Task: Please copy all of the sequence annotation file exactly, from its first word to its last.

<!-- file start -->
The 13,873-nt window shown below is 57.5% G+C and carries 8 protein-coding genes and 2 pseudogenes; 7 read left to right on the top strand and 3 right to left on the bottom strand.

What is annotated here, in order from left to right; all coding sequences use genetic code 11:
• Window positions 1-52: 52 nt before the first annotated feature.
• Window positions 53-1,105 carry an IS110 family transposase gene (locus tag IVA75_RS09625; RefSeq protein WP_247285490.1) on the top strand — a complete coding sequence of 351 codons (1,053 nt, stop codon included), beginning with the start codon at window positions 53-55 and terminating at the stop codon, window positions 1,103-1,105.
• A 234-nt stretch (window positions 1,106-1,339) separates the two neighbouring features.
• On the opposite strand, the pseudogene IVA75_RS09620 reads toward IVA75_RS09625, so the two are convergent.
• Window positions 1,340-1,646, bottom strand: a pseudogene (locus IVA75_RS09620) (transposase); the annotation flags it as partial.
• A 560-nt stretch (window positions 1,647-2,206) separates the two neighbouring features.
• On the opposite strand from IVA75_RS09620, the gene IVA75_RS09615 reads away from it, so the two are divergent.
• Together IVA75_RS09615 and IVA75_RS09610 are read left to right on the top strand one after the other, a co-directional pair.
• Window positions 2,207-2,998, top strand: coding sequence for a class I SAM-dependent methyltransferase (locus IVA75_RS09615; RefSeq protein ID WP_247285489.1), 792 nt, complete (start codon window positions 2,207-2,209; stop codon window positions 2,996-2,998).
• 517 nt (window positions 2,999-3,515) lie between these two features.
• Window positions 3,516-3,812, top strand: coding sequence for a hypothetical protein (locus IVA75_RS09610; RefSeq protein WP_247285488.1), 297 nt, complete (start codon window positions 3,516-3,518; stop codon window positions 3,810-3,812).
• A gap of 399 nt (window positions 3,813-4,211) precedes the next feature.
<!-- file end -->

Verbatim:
The 13,873-nt window shown below is 57.5% G+C and carries 8 protein-coding genes and 2 pseudogenes; 7 read left to right on the top strand and 3 right to left on the bottom strand.

What is annotated here, in order from left to right; all coding sequences use genetic code 11:
• Window positions 1-52: 52 nt before the first annotated feature.
• Window positions 53-1,105 carry an IS110 family transposase gene (locus tag IVA75_RS09625; RefSeq protein WP_247285490.1) on the top strand — a complete coding sequence of 351 codons (1,053 nt, stop codon included), beginning with the start codon at window positions 53-55 and terminating at the stop codon, window positions 1,103-1,105.
• A 234-nt stretch (window positions 1,106-1,339) separates the two neighbouring features.
• On the opposite strand, the pseudogene IVA75_RS09620 reads toward IVA75_RS09625, so the two are convergent.
• Window positions 1,340-1,646, bottom strand: a pseudogene (locus IVA75_RS09620) (transposase); the annotation flags it as partial.
• A 560-nt stretch (window positions 1,647-2,206) separates the two neighbouring features.
• On the opposite strand from IVA75_RS09620, the gene IVA75_RS09615 reads away from it, so the two are divergent.
• Together IVA75_RS09615 and IVA75_RS09610 are read left to right on the top strand one after the other, a co-directional pair.
• Window positions 2,207-2,998, top strand: coding sequence for a class I SAM-dependent methyltransferase (locus IVA75_RS09615; RefSeq protein ID WP_247285489.1), 792 nt, complete (start codon window positions 2,207-2,209; stop codon window positions 2,996-2,998).
• 517 nt (window positions 2,999-3,515) lie between these two features.
• Window positions 3,516-3,812, top strand: coding sequence for a hypothetical protein (locus IVA75_RS09610; RefSeq protein WP_247285488.1), 297 nt, complete (start codon window positions 3,516-3,518; stop codon window positions 3,810-3,812).
• A gap of 399 nt (window positions 3,813-4,211) precedes the next feature.